Imagine you’re sitting on a plane, flying somewhere you’ve always wanted. Seated in the middle, you’re thinking of all the awesome things you’re going to do, but then your train of thought is interrupted by an annoying kid kicking the back of your seat. You shake your head, trying to convince yourself this is going to be a good trip, but then the passenger in front of you shoves their long hair over their seat, which blocks your screen’s view, and before you can complain, the passenger to your right wants to go to the bathroom and requires you to move. You grudgingly do so and close your eyes to get some shut eye, which you can’t because suddenly a baby somewhere starts crying.
Doesn’t sound that awesome, does it?
This is exactly why when you board an airplane, the one thing that you’re looking forward to the most and that matters the most to you is exactly where you’ll be sitting. While thinking that a seat on a plane might not be as important as it sounds, the seat and the position you sit in is directly related to your satisfaction with the flight. Some people love window seats (who doesn’t,) some prefer to be seated in an aisle seat, and some just like to go randomly.
So, if you’re traveling soon and are about to book your seat, then you need to know what’s the best option for you and what you should generally avoid. Because we all deserve a little break, and it’s not going to be a happy one if we’re not even sitting comfortably. Here are all the best seats on a plane for you, so you don’t have to deal with a nightmarish journey:
Where Not to Sit
In order to pick out the best seat for you, you need to figure out which seat you have to avoid. That’s exactly what we’re going to do here, so here are the seats or the rows in an airplane you should absolutely avoid if you can:
The Middle Seats
No matter who you’re sitting with (unless, of course, you're booking identical or neighboring seats for yourself and someone you know), the middle seats can be absolute nightmares. Since you’re sitting in the middle, you will have to accommodate movements for the other passengers, especially if you’re sitting in a close-ended row. And another thing that’s not told as much when it comes to middle seating is that while flight attendants try their best to offer comfort and airlines have several services for their passengers, the middle seat passengers often feel discomfort because they’re not directly in line to the walking area and don’t have the solace of a window seat.
Who should get the middle seat?
If you’re someone who likes the comfort of two armrests on both sides. But this is a small circumstance, and usually, passengers only get the middle seat if they have no other option.
Back Row of Every Section
Concerning the back row, it doesn't even matter what kind of seat you have; you’ll be getting very uncomfortable anyway. The reason is, back row seats don’t have the space to recline back, so if you’re someone who gets exhausted easily and early into the flight, or if you’re taking a long-haul flight, your chances of relaxation are zero. In addition to your own seat not reclining back, the seats in front of you still do, which basically means the passenger in front of you will be reclining back, and you’ll be left with even lesser legroom than what you started with.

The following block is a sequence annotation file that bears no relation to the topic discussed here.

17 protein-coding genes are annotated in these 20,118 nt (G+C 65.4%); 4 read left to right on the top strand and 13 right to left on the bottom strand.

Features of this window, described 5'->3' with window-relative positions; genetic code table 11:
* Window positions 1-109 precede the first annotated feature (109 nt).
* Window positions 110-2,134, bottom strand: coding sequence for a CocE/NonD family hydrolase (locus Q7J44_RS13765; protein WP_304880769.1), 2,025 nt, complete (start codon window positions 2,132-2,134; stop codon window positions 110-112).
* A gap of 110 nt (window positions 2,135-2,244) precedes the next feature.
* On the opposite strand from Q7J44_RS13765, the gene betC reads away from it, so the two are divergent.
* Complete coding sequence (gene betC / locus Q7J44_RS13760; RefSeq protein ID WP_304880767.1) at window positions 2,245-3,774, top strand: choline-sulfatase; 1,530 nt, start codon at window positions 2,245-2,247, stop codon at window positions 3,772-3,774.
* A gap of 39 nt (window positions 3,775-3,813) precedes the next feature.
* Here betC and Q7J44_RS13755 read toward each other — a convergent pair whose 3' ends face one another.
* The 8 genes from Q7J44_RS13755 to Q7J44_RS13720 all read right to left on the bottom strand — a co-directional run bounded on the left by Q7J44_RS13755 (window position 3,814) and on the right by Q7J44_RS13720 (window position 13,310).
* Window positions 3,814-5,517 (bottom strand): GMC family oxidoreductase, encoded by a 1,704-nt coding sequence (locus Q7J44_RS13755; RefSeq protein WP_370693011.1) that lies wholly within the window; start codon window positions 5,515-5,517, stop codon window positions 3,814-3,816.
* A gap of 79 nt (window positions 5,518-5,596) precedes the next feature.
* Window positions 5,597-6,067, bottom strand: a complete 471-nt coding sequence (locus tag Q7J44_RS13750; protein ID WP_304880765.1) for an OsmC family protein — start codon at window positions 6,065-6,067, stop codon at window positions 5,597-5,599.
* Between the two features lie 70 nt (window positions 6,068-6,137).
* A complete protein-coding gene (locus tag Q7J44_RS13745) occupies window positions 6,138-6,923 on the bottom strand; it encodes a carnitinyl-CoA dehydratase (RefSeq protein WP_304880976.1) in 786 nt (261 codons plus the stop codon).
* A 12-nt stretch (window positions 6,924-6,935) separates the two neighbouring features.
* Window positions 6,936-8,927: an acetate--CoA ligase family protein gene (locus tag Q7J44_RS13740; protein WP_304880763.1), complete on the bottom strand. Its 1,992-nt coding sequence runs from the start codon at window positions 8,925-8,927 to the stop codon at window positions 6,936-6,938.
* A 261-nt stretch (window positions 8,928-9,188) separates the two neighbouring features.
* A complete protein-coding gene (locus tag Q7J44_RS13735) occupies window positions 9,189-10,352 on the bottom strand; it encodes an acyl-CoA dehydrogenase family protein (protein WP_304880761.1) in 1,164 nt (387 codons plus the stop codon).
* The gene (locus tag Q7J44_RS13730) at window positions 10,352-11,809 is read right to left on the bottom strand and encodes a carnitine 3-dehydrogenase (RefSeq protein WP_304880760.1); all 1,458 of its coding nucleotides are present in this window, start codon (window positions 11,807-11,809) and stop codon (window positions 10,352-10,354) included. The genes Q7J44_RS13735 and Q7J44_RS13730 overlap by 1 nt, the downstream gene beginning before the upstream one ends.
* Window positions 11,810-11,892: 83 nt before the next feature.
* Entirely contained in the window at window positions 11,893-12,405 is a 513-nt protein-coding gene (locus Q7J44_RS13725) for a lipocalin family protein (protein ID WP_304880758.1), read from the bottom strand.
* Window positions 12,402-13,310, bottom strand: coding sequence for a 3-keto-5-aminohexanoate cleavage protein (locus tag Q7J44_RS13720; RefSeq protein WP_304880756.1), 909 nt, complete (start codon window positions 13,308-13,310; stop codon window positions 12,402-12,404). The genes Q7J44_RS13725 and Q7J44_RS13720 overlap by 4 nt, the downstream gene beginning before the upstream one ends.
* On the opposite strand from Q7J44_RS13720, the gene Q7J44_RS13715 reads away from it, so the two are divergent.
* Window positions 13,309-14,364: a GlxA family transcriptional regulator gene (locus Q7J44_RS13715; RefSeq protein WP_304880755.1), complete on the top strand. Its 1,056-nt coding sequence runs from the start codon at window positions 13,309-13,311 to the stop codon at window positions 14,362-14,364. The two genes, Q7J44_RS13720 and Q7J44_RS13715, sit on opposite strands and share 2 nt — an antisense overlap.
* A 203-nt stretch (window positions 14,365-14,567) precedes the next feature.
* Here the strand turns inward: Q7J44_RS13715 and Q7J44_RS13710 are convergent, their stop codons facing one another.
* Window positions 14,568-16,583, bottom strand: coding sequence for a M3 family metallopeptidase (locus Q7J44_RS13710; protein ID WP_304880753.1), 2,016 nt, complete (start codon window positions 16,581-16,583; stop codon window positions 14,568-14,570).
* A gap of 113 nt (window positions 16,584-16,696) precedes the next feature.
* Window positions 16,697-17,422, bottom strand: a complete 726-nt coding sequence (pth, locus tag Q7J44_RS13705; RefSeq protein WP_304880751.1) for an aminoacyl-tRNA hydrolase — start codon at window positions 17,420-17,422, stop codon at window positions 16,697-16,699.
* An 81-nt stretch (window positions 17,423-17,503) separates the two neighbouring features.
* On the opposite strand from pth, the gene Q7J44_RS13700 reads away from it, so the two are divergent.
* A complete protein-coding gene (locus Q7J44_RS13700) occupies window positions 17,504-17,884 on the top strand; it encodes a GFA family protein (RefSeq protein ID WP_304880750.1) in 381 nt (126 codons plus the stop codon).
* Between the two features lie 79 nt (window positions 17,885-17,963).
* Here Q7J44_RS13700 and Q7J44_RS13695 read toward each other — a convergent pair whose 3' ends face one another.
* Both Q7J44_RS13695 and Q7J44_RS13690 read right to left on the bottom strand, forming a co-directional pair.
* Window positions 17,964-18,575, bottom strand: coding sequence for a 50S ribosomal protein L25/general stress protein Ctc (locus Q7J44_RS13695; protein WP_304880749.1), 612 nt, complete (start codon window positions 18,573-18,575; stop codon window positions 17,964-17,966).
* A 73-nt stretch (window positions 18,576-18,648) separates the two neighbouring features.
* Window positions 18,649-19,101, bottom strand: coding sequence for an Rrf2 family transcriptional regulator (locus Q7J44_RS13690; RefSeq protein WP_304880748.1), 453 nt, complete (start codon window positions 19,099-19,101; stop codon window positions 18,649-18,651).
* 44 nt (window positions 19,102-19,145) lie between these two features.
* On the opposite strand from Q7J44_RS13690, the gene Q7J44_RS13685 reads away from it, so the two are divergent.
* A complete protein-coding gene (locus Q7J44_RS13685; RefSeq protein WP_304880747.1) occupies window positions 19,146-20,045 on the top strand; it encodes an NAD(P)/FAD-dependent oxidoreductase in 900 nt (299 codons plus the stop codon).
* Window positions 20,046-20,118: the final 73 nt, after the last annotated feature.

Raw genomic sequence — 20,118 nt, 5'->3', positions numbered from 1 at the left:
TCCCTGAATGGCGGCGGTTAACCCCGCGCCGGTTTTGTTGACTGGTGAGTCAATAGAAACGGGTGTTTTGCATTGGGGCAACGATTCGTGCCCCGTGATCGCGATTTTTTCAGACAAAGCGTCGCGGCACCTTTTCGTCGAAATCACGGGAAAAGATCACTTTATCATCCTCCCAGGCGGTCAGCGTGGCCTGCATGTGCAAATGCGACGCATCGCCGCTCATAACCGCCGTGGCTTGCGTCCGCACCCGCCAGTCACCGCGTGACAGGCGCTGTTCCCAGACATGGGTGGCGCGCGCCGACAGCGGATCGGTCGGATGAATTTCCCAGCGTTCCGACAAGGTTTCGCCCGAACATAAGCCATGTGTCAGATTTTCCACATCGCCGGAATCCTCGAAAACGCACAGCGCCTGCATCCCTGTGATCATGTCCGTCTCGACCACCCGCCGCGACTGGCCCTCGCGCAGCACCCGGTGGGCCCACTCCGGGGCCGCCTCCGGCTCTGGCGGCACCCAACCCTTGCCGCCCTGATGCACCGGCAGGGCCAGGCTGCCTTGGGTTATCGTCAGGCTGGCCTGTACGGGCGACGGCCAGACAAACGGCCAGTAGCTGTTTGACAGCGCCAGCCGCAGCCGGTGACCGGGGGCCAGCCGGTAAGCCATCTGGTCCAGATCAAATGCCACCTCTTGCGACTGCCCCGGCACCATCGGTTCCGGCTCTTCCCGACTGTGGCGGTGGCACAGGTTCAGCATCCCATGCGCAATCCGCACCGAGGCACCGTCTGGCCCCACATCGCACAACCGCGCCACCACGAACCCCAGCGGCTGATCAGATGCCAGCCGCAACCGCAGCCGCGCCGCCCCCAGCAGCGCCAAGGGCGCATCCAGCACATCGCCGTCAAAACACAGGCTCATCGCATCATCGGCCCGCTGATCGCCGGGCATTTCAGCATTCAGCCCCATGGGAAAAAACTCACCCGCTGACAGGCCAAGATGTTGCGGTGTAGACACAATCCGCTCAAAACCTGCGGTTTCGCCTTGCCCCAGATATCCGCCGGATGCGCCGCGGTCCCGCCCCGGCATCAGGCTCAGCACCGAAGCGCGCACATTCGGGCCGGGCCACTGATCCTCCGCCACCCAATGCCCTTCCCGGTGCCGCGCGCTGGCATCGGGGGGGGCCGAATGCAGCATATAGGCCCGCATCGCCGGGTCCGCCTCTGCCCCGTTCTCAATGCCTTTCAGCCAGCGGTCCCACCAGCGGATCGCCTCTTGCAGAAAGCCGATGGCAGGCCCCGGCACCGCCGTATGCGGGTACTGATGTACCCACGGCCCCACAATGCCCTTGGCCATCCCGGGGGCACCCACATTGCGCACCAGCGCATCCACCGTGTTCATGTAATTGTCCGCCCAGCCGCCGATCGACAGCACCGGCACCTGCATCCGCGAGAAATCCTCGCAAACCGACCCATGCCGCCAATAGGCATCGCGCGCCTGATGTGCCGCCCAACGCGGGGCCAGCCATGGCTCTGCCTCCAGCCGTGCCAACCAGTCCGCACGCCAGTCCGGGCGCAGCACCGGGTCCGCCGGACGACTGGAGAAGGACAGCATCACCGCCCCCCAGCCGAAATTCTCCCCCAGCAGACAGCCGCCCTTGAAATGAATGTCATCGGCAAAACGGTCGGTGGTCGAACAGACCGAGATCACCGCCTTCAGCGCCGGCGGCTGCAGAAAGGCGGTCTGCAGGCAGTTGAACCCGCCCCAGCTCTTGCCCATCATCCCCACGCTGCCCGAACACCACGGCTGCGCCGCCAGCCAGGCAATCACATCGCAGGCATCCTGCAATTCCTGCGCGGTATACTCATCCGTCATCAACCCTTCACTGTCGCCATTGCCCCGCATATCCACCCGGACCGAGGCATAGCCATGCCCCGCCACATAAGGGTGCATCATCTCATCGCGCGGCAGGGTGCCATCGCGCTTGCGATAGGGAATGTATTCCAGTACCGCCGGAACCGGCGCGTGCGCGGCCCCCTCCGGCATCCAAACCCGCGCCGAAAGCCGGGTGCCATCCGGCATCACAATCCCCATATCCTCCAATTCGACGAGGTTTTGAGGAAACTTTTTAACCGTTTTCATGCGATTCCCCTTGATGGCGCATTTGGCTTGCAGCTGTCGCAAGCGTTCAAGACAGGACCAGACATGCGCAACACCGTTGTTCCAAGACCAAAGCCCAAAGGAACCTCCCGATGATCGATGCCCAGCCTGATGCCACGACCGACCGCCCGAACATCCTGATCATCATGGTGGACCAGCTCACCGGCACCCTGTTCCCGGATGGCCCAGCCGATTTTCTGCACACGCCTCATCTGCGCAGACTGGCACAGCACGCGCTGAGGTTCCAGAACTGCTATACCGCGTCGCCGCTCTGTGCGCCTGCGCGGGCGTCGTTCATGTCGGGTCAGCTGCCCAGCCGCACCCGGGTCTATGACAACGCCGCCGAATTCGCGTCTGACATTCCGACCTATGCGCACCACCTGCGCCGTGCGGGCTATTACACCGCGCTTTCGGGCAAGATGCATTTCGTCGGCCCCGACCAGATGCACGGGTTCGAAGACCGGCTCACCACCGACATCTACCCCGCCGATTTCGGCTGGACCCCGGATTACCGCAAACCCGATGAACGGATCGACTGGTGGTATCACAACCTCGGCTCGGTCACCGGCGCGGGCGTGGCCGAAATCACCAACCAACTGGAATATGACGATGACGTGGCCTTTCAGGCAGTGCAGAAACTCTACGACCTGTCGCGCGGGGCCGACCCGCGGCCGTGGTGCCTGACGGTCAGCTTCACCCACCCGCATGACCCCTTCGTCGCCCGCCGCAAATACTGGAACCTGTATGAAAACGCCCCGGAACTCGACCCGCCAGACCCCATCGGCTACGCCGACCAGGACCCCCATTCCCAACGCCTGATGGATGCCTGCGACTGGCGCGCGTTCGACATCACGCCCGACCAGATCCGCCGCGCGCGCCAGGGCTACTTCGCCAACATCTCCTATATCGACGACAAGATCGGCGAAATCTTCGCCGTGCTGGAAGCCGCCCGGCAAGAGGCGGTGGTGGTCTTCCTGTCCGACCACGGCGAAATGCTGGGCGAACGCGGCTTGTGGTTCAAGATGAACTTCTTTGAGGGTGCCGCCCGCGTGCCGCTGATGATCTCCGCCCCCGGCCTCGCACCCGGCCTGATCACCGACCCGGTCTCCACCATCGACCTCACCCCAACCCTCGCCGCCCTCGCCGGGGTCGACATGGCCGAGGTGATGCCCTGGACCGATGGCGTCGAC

Another unseen and undiscussed issue with the back row seats is that the food is served front-to-back, which means if you have a particular food choice and don’t want to be getting what’s left, then you shouldn’t be getting the back row seat. This is, of course, because most passengers in the front have a wider range to choose from, and before the food option reaches you, your preferred meal might be finished.
This is why you should avoid the back row seats if you can.
Who should take the back row seats?
Honestly, it’s difficult to come up with any positive remarks for the back row seats, so there isn’t really much to add here.
Bulkhead seats are also known as emergency seats because they’re situated in the “bulkhead” portion of the plane, where the cabins (economy or business/first-class) are divided and partitioned. These seats follow the emergency exits, and because you’ll have a wall directly in front of you, you won’t have any form of under-seat stowage. You also won’t have access to food trays in front of you and might have to adjust your seating to eat sideways (as the trays are supported on the arms of the chair) instead. The support for the table and televisions are shaky, so if you easily get anxious, you’re not going to be having a swell time.
The list doesn’t end here; the armrest that you rely on relaxing for will be immovable because you’re not seated in the other chairs, and because these seats are located in a constricted section of the plane, your chair width may be narrower than what you’re hoping for. The bulkhead seats are commonly requested by families with children, so if you’re a noise-hater, this seat is not for you and definitely not going to be among the best seats on a plane.
For whom are bulkhead seats a good option?
As mentioned above, bulkhead seats are good for families because if you’re carrying a baby cot, bassinets, or hand carries (like a bag of diapers) that you don’t want to stowaway on the locker and need to keep with you at all times, the extra space is going to be extremely helpful. Plus, if your kids easily get restless and you don’t want to be that parent whose kids are running around and annoying other passengers, you can let them play in the little extra space you’re getting.